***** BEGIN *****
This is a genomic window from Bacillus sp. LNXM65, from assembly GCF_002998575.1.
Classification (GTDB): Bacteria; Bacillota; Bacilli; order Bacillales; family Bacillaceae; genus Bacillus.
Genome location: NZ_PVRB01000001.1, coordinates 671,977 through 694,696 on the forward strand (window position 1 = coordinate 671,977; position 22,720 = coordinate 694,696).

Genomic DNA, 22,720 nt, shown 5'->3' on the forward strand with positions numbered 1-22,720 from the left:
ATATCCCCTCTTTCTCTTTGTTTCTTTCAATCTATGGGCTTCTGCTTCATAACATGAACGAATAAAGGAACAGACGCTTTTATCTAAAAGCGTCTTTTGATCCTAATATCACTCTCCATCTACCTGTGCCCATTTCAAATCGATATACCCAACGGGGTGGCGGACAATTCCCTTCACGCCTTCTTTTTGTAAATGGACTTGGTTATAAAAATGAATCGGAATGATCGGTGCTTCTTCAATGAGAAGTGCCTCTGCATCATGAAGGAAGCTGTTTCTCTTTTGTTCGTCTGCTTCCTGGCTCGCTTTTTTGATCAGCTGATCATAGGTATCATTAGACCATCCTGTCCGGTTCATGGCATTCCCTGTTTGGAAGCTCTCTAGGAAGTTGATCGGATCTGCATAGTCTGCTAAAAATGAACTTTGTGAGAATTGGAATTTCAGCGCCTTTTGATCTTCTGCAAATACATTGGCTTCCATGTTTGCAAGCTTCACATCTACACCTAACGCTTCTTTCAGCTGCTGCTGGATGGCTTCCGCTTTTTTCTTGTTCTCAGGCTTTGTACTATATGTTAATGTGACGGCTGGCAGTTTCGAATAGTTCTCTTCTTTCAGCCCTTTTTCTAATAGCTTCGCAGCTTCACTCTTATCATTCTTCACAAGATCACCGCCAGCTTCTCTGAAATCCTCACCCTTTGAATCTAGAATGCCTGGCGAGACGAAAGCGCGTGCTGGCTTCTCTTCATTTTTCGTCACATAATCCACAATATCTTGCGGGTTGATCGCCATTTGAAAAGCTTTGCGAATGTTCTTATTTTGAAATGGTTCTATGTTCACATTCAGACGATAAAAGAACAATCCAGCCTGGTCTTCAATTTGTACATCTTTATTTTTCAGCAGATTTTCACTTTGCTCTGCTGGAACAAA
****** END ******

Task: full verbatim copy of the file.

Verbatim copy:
This is a genomic window from Bacillus sp. LNXM65, from assembly GCF_002998575.1.
Classification (GTDB): Bacteria; Bacillota; Bacilli; order Bacillales; family Bacillaceae; genus Bacillus.
Genome location: NZ_PVRB01000001.1, coordinates 671,977 through 694,696 on the forward strand (window position 1 = coordinate 671,977; position 22,720 = coordinate 694,696).

Genomic DNA, 22,720 nt, shown 5'->3' on the forward strand with positions numbered 1-22,720 from the left:
ATATCCCCTCTTTCTCTTTGTTTCTTTCAATCTATGGGCTTCTGCTTCATAACATGAACGAATAAAGGAACAGACGCTTTTATCTAAAAGCGTCTTTTGATCCTAATATCACTCTCCATCTACCTGTGCCCATTTCAAATCGATATACCCAACGGGGTGGCGGACAATTCCCTTCACGCCTTCTTTTTGTAAATGGACTTGGTTATAAAAATGAATCGGAATGATCGGTGCTTCTTCAATGAGAAGTGCCTCTGCATCATGAAGGAAGCTGTTTCTCTTTTGTTCGTCTGCTTCCTGGCTCGCTTTTTTGATCAGCTGATCATAGGTATCATTAGACCATCCTGTCCGGTTCATGGCATTCCCTGTTTGGAAGCTCTCTAGGAAGTTGATCGGATCTGCATAGTCTGCTAAAAATGAACTTTGTGAGAATTGGAATTTCAGCGCCTTTTGATCTTCTGCAAATACATTGGCTTCCATGTTTGCAAGCTTCACATCTACACCTAACGCTTCTTTCAGCTGCTGCTGGATGGCTTCCGCTTTTTTCTTGTTCTCAGGCTTTGTACTATATGTTAATGTGACGGCTGGCAGTTTCGAATAGTTCTCTTCTTTCAGCCCTTTTTCTAATAGCTTCGCAGCTTCACTCTTATCATTCTTCACAAGATCACCGCCAGCTTCTCTGAAATCCTCACCCTTTGAATCTAGAATGCCTGGCGAGACGAAAGCGCGTGCTGGCTTCTCTTCATTTTTCGTCACATAATCCACAATATCTTGCGGGTTGATCGCCATTTGAAAAGCTTTGCGAATGTTCTTATTTTGAAATGGTTCTATGTTCACATTCAGACGATAAAAGAACAATCCAGCCTGGTCTTCAATTTGTACATCTTTATTTTTCAGCAGATTTTCACTTTGCTCTGCTGGAACAAA